So how the heck do we help clients relax during a session? You want the clients to be able to see THEMSELVES in the photo, not a weird stiff pose Finding common ground is huge. Figure out something that you both like to do. Share enthusiasm for something with each other. Basically you’re establishing a friendship! Simple as that. When you hang out with friends, there’s no weirdness, you’re just hanging out. It’s no different with a photo session, even though you make that friendship a bit quicker. Put your personality out online VERY CLEARLY, so that you will get clients that are like you, and so that clients who are not like you will be repelled by you. You don’t just want any client! You want a client that you can connect with. People mimic each other. If you exude joy and confidence and fun, people will generally mimic that back to you. You can only think of a few things at once — if the client gets really focused on the lens in their face (because who wouldn’t be!) and can’t relax, try to help distract them. Sing a song, tell a story, ask them to think of my special memory, ask their significant other to remind them of a specific memory, and they’ll be distracted away from their lens. For at least a split second, they’ll stop thinking of your lens. KEEP SHOOTING EVEN ONCE YOU’VE SAID YOU’RE DONE. Most people, once they’re told their done, totally relax to move to the next thing. THAT’S THE MOMENT you want to shoot. The best moments are in between the setups. Keep shooting. Be ready to shoot right as you “finish” one location to move to another location. Set expectations of what your shoots are like, and ask them if […]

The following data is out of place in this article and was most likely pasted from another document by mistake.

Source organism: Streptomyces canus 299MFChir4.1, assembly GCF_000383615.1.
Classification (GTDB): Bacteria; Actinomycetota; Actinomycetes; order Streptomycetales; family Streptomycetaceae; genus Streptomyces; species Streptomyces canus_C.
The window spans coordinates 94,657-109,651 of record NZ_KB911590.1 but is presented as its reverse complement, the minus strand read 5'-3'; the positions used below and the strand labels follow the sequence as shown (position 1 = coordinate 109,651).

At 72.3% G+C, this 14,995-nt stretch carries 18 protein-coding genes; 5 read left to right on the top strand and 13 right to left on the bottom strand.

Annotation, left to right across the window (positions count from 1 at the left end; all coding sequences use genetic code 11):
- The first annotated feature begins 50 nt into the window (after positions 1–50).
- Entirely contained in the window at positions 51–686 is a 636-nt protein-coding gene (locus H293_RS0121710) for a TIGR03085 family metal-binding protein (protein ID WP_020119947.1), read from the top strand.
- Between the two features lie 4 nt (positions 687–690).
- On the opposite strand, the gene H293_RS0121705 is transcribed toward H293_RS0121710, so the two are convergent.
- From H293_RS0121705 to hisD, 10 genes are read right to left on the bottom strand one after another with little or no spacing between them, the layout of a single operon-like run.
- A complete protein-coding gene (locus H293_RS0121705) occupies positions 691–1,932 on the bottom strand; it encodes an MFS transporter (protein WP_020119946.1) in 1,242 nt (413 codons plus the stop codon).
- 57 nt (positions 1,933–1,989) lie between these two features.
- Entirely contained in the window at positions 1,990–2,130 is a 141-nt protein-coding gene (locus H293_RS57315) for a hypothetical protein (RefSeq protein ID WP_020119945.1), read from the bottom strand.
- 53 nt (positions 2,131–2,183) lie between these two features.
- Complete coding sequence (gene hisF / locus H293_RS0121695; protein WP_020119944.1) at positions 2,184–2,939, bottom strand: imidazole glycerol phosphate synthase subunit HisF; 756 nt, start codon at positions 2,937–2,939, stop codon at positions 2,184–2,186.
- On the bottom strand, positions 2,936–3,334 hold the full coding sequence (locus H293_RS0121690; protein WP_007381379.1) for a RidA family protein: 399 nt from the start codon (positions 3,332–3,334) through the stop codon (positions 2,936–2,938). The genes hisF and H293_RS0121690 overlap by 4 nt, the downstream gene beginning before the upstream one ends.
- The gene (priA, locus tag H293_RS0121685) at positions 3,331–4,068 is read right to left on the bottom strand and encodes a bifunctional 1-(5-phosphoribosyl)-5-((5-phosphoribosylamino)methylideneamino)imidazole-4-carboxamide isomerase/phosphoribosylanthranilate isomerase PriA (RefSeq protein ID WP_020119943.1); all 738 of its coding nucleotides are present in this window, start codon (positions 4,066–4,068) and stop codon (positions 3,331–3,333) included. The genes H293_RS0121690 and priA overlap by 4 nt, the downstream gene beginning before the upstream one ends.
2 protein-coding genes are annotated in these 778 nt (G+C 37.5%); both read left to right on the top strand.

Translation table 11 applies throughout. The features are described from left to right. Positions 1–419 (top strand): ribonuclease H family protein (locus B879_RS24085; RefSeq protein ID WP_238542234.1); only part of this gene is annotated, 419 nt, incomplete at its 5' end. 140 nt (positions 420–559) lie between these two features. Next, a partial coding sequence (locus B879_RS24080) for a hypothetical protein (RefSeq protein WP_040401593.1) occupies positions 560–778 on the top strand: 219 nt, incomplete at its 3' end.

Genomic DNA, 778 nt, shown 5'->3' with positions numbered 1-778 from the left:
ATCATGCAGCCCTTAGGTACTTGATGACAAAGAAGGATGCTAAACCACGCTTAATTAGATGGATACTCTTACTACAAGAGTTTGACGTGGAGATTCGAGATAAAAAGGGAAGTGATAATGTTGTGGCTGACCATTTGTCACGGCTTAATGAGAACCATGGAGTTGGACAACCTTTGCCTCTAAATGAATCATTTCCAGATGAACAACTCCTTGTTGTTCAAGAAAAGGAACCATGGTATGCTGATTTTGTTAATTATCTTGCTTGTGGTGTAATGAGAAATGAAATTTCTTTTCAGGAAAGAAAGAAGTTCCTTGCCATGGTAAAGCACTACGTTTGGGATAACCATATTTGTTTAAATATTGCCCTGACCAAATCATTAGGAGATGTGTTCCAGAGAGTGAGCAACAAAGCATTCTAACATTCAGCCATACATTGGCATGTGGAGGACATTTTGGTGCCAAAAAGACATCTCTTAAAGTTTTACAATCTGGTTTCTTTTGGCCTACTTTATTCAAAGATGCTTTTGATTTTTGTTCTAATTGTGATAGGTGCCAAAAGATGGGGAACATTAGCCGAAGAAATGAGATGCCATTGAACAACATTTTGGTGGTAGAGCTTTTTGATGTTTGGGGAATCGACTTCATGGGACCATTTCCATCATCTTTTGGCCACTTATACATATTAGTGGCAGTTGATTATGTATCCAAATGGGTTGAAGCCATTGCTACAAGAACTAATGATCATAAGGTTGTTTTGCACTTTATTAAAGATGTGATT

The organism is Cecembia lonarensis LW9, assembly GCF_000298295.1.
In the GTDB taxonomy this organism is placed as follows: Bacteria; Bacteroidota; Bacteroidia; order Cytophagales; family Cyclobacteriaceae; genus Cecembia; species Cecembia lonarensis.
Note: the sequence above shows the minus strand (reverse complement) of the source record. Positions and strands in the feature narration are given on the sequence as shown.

Are you an innie or an outie? I’m not talking about belly buttons. I’m talking about focus: are you focusing inward or outward? As you focus outward and too much on others, you end up poisoning yourself. There will ALWAYS be people who are ahead of you, people that are behind you, and people at your level. With art, you’re always going to create something that blows some people away. But for that SAME THING, there are others that won’t think it’s that good. Refocus yourself internally. Find out what turns that emotion and passion on inside of you and CHASE THAT. (click to tweet) The only reason it’s good to focus outward is to light a fire under your butt to get going. But past that, focus internally and chase your own passion. How do you define your worth?? Yikes this question is hard. My work is NOT my worth. Push yourself harder to out-do yourself. Don’t try to beat someone else. Look at your own cards, and play your own hand:) Please share this with your friends! Do you know someone who would benefit from hearing this? Please review this podcast on iTunes! It really helps me understand what people want to hear:)
Don’t become a better photographer. Become a better friend: Some photographers steal moments by forcing poses and not allowing fun. Boo! Don’t do this. Would you rather spend time with someone who doesn’t enjoy you or does enjoy you? TAKE PRESSURE OF YOURSELF AND THE CLIENTS. By having a good time with them and getting to know them. Still work in the back of your mind AS you talk and ask questions. Slow down. Enjoy the moment. Which would you rather be? A technically accurate amazing photographer with no social skill OR a great photographer whose clients really enjoy spending time with (tip: if your clients hate their time with you, getting natural expression and emotion out of them will be VERY HARD) If you truly don’t like your client, you need to find a different client As you share your personality, you will attract people who like that personality! This is why it’s so important to JUST BE YOU Y’all rock. Thanks for listening! Give me some feedback and please review this podcast on iTunes!